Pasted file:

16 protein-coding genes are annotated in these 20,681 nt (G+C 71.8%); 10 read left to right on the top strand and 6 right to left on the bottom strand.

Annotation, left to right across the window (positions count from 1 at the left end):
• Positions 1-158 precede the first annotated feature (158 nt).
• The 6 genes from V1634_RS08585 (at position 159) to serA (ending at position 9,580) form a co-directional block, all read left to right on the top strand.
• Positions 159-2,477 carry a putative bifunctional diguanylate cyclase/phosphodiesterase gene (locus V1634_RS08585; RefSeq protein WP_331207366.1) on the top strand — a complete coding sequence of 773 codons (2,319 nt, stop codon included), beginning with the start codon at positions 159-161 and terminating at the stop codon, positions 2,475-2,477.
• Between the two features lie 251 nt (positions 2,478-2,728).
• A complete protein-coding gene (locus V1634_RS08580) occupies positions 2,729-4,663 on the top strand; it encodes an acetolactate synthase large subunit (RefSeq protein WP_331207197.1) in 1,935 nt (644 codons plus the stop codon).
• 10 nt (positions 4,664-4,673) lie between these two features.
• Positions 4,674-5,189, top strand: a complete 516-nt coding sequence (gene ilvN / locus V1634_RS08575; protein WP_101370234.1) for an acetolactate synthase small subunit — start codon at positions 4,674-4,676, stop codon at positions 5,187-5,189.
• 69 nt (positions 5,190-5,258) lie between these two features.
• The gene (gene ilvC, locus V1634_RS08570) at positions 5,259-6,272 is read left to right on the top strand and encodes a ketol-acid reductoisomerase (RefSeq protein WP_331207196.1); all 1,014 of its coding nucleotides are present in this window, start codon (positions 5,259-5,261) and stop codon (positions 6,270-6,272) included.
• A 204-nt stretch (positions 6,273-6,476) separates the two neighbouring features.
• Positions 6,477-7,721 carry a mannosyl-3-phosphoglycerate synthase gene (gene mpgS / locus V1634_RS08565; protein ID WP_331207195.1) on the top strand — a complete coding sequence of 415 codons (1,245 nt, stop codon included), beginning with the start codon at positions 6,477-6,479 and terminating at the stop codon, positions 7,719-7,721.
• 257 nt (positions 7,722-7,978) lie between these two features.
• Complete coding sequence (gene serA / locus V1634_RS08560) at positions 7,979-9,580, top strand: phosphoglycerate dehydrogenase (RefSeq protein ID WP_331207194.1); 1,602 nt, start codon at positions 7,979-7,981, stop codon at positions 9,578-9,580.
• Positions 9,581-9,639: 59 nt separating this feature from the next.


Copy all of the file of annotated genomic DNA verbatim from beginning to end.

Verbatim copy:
16 protein-coding genes are annotated in these 20,681 nt (G+C 71.8%); 10 read left to right on the top strand and 6 right to left on the bottom strand.

Annotation, left to right across the window (positions count from 1 at the left end):
• Positions 1-158 precede the first annotated feature (158 nt).
• The 6 genes from V1634_RS08585 (at position 159) to serA (ending at position 9,580) form a co-directional block, all read left to right on the top strand.
• Positions 159-2,477 carry a putative bifunctional diguanylate cyclase/phosphodiesterase gene (locus V1634_RS08585; RefSeq protein WP_331207366.1) on the top strand — a complete coding sequence of 773 codons (2,319 nt, stop codon included), beginning with the start codon at positions 159-161 and terminating at the stop codon, positions 2,475-2,477.
• Between the two features lie 251 nt (positions 2,478-2,728).
• A complete protein-coding gene (locus V1634_RS08580) occupies positions 2,729-4,663 on the top strand; it encodes an acetolactate synthase large subunit (RefSeq protein WP_331207197.1) in 1,935 nt (644 codons plus the stop codon).
• 10 nt (positions 4,664-4,673) lie between these two features.
• Positions 4,674-5,189, top strand: a complete 516-nt coding sequence (gene ilvN / locus V1634_RS08575; protein WP_101370234.1) for an acetolactate synthase small subunit — start codon at positions 4,674-4,676, stop codon at positions 5,187-5,189.
• 69 nt (positions 5,190-5,258) lie between these two features.
• The gene (gene ilvC, locus V1634_RS08570) at positions 5,259-6,272 is read left to right on the top strand and encodes a ketol-acid reductoisomerase (RefSeq protein WP_331207196.1); all 1,014 of its coding nucleotides are present in this window, start codon (positions 5,259-5,261) and stop codon (positions 6,270-6,272) included.
• A 204-nt stretch (positions 6,273-6,476) separates the two neighbouring features.
• Positions 6,477-7,721 carry a mannosyl-3-phosphoglycerate synthase gene (gene mpgS / locus V1634_RS08565; protein ID WP_331207195.1) on the top strand — a complete coding sequence of 415 codons (1,245 nt, stop codon included), beginning with the start codon at positions 6,477-6,479 and terminating at the stop codon, positions 7,719-7,721.
• 257 nt (positions 7,722-7,978) lie between these two features.
• Complete coding sequence (gene serA / locus V1634_RS08560) at positions 7,979-9,580, top strand: phosphoglycerate dehydrogenase (RefSeq protein ID WP_331207194.1); 1,602 nt, start codon at positions 7,979-7,981, stop codon at positions 9,578-9,580.
• Positions 9,581-9,639: 59 nt separating this feature from the next.